Does it seem like every night at 2–4 AM your internal alarm clock goes off? Or perhaps you have patients who experience this disruptive nightly routine. It is one of the most common problems affecting people with fibromyalgia, and is increasingly common in the general population as well.
But what if it was optional?
While it might not be as easy as hitting the keypad and getting on a “do not call” list, these annoying and often debilitating nightly sleep disruptions are preventable in many cases.
Here are some of the major causes:
Drops in Blood Sugar: This is a major problem in people with adrenal fatigue. It can be especially common in people who are exhausted and “hangry” (angry when hungry), all day and whose minds suddenly go wide awake at bedtime. The drop in blood sugar triggers an adrenaline rush, and they are suddenly wide-awake.
The solution? Have a 1-2 oz high-protein snack at bedtime such as a hard-boiled egg or some cheese, meat, or fish. But definitely avoid sugary or high-carbohydrate snacks at all costs--they will actually make the problem worse. You’ll know if the high-protein remedy is helping after one or two nights.
Frequent Urination: In a number of conditions, such as fibromyalgia, people often have a drop in antidiuretic hormone (ADH or vasopressin). This makes it hard to hold onto water so they “drink like a fish and pee like a racehorse.” This can keep them up at night as well.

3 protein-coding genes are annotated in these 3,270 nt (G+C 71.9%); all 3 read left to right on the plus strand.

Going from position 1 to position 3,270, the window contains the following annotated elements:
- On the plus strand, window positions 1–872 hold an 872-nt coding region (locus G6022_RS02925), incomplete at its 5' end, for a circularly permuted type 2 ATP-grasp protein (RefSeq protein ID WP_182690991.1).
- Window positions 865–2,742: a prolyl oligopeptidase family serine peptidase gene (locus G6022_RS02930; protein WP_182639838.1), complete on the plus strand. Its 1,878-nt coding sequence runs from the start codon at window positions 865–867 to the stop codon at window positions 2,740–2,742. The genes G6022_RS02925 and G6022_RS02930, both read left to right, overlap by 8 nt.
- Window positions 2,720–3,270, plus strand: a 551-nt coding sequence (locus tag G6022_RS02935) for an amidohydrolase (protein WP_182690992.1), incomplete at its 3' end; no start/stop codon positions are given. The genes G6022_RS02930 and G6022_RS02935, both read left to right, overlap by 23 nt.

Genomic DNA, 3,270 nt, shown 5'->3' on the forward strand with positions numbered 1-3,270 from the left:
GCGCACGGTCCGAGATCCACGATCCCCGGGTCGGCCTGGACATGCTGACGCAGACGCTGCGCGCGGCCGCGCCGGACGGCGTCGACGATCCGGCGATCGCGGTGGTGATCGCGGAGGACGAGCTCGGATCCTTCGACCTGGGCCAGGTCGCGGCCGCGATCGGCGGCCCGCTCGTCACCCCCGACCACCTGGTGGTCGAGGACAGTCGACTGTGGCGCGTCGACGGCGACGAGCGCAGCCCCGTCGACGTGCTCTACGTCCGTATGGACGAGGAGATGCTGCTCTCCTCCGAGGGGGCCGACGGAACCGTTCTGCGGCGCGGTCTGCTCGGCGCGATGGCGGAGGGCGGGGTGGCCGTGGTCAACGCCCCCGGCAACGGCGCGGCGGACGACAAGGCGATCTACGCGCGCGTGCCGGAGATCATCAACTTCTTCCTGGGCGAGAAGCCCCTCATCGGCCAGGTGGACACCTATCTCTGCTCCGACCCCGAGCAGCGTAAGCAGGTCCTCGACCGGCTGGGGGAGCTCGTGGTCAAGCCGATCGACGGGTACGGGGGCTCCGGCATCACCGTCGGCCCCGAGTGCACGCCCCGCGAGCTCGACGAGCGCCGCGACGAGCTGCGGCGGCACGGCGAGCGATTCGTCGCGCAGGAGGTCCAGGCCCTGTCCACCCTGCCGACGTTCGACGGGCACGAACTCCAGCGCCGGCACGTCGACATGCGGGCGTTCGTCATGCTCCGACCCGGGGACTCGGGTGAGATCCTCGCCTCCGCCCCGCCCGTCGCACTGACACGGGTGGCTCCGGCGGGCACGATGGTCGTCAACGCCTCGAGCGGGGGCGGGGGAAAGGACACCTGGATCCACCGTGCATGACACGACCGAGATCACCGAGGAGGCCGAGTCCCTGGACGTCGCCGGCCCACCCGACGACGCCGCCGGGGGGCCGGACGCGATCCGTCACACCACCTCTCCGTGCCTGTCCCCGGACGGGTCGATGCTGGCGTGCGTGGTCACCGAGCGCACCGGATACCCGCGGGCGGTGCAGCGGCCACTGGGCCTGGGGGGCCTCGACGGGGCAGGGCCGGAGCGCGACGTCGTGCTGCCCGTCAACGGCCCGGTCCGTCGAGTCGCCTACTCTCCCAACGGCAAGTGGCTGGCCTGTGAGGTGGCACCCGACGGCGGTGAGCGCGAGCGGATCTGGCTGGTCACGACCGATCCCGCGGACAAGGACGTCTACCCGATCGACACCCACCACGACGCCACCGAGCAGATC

To solve this problem, one needs to understand a bit of physiology.
- Because we are an upright species, gravity pools fluid in our legs. As much as a quart or two. When we lie down, it goes back into the rest of our body. Kind of like drinking a quart or two of water while sleeping. To prevent this, prop your feet up for a few hours before bedtime when you are sitting around reading, watching TV, or checking the computer. This way the legs can drain and you’ll urinate the fluid out before you go to bed.
- A simple prescription nose spray or tablet called DDAVP (desmopressin acetate) supplies antidiuretic hormone, which makes someone better able to hold water This is the same treatment that is given to kids who wet their beds. The dose is 1/10 mg, one or two sprays or tablets at bedtime.